Marijuana Helps Heal Broken Bones
THE JOURNAL OF BONE AND MINERAL RESEARCH
A study was published by The Journal of Bone and Mineral Research, conducted by researchers from Tel Aviv University and Hebrew University. This study showed that a chemical in marijuana, known as cannabinoid cannabidiol (CBD), strengthens bones and accelerates the healing of fractures, without causing any psychotropic effects.
The researcher Yankel Gabet explained:
"We found that CBD alone makes bones stronger during healing, enhancing the maturation of the collagenous matrix, which provides the basis for new mineralization on bone tissue. After being treated with CBD, the healed bone will be harder to break in the future.
The team of experts inflicted mild femoral fractures on rats, and then gave an injection of CBD to some of them, while others received CBD plus tetrahydrocannabinol (THC, the ingredient that causes the marijuana high). They analyzed the healing between them and the rats that had not received any marijuana chemicals. Their conclusion was that rats injected with CBD experienced the same effects, regardless of the addition of THC.
"We found CBD alone to be sufficiently effective in enhancing fracture healing. Other studies have also shown CBD to be a safe agent, which leads us to believe we should continue this line of study in clinical trials to asses its usefulness in improving human fracture healing."
The same team previously found that the body contains receptors which respond to cannabinoid compounds, and they are not confined to the brain. This study showed that the skeleton has cannabinoid receptors which trigger bone formation and prevent bone loss, and the second study just confirmed this.
"The clinical potential of cannaboid-related compounds is simply undeniable at this point. While there is still a lot of work to be done to develop appropriate therapies, it is clear that it is possible to detach a clinical therapy objective from the psychoactivity of cannabis. CBD, the principal agent in our study, is primarily anti-inflammatory and has no psychoactivity."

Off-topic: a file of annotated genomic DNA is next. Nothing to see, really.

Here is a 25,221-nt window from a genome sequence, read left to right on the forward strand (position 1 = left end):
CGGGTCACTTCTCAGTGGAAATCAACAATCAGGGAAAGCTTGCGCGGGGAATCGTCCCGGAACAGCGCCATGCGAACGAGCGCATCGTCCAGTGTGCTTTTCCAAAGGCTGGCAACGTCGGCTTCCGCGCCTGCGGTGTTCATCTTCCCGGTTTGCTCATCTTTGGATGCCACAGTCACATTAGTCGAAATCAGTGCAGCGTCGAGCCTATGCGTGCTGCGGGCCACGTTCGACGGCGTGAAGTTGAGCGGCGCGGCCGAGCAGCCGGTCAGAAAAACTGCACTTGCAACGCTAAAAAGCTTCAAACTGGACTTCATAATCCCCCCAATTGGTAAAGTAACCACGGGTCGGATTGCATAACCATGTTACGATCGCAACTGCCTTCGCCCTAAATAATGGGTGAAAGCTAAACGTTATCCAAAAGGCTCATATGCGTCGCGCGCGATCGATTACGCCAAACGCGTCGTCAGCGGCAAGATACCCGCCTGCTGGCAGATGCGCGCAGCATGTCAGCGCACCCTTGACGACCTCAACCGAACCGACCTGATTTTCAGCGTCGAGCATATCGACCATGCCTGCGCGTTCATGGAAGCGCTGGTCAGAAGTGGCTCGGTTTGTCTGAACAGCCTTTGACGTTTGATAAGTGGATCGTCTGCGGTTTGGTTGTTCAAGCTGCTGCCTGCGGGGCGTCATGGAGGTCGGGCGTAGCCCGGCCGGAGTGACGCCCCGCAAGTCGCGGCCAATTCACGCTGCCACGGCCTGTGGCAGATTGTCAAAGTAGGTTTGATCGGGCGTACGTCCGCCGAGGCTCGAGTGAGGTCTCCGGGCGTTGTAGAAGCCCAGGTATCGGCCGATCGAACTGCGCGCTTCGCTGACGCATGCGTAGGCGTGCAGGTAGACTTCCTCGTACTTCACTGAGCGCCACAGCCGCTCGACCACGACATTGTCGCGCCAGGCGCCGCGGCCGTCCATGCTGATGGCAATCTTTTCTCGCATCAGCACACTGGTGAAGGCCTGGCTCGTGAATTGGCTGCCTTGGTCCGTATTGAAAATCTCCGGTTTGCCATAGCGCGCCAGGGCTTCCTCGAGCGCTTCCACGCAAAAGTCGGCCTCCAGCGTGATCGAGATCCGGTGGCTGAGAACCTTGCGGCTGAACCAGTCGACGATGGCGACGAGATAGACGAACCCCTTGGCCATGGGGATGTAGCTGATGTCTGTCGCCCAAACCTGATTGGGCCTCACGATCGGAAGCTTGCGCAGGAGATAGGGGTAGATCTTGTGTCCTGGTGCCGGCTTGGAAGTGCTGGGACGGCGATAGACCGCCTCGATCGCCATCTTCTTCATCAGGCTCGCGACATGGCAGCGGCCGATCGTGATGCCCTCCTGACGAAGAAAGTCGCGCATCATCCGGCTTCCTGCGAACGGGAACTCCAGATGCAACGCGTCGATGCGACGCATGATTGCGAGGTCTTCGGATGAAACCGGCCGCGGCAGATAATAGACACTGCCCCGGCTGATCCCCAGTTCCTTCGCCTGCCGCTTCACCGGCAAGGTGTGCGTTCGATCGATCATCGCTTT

The medical properties of marijuana are numerous, and it is primarily used to boost appetite in the case of AIDS, to lower the side-effects of chemotherapy, and to soothe chronic pain. Numerous studies claim that it can regulate blood sugar, decelerate the HIV progression, and treat multiple sclerosis and Parkinson’s disease.
Researchers have shown that CBD suppresses seizures, inhibits the metastasis of many aggressive cancers, and destroys leukemia cells.
The journal Neuropsychopharmacology published a 2013 study which discovered that CBD is as effective as one antipsychotic drug, which is commonly used in the treatment of schizophrenia and paranoia but causes no side-effects. Other studies have also found that CBD can be used as a safe antipsychotic.
Marijuana is still technically illegal under U.S. federal law, but 17 U.S. states allow the use of CBD for research or for limited medical functions. Plus, the laws of 23 other countries permit the medical use of marijuana.
Marijuana is still classified as having “no currently accepted medical use” by the federal government. What might be a change in this approach is the recent decision of the FDA to approve the use of CBD extracts an experimental treatment for the Dravet syndrome, a rare form of childhood epilepsy.